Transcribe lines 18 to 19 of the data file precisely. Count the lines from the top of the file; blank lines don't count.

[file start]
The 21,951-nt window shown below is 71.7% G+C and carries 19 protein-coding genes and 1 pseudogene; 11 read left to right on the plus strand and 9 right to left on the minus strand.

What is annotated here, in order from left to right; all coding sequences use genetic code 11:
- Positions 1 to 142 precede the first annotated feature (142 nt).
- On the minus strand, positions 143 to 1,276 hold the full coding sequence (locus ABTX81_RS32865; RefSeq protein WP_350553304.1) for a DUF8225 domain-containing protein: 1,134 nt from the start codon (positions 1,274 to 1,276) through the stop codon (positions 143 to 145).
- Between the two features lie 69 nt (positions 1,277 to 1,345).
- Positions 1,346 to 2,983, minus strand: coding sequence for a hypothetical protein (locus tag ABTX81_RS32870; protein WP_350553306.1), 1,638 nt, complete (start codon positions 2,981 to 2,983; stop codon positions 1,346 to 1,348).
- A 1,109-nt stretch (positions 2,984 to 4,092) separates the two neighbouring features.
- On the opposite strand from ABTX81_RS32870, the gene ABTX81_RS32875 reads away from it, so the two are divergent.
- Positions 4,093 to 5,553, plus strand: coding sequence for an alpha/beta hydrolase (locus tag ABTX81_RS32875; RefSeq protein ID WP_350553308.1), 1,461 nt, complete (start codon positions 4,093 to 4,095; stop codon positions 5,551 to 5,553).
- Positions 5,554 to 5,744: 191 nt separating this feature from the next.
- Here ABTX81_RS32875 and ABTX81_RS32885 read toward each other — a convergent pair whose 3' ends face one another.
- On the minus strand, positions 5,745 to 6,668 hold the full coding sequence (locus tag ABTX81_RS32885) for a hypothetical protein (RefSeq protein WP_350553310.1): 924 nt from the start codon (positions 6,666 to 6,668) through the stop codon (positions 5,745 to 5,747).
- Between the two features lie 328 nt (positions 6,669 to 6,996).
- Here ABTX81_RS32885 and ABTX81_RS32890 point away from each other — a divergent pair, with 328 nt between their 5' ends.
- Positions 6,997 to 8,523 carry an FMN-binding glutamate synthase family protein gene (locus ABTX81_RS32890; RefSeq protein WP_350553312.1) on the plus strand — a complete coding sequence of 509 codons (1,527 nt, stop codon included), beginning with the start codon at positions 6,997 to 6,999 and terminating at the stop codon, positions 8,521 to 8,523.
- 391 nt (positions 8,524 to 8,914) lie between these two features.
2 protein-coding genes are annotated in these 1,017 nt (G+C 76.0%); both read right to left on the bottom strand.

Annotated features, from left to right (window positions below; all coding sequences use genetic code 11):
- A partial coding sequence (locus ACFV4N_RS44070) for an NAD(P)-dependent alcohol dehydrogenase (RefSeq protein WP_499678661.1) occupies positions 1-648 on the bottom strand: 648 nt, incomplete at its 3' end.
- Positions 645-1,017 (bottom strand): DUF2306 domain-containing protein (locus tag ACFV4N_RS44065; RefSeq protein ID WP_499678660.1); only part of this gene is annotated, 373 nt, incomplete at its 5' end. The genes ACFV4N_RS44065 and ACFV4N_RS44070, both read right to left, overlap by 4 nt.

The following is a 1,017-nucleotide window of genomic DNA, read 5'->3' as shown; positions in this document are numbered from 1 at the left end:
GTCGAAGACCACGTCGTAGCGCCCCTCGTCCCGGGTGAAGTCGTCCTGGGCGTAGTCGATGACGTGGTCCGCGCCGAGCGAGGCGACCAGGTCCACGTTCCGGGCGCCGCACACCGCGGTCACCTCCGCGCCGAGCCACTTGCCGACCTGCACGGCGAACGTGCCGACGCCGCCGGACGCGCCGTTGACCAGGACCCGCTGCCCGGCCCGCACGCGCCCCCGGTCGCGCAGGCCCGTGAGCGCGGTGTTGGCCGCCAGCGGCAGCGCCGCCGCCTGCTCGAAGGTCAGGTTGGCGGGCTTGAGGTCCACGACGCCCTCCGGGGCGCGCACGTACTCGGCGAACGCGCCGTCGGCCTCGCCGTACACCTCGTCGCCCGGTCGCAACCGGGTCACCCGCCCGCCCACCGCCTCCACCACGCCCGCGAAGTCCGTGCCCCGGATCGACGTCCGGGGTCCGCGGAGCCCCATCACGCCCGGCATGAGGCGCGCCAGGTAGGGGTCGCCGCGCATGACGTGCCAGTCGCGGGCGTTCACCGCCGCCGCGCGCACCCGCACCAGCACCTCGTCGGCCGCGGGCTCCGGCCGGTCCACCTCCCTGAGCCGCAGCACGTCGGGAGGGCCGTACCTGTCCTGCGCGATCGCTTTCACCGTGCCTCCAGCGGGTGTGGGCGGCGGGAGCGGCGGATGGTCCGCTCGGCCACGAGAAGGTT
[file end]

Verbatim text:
Annotated features, from left to right (window positions below; all coding sequences use genetic code 11):
- A partial coding sequence (locus ACFV4N_RS44070) for an NAD(P)-dependent alcohol dehydrogenase (RefSeq protein WP_499678661.1) occupies positions 1-648 on the bottom strand: 648 nt, incomplete at its 3' end.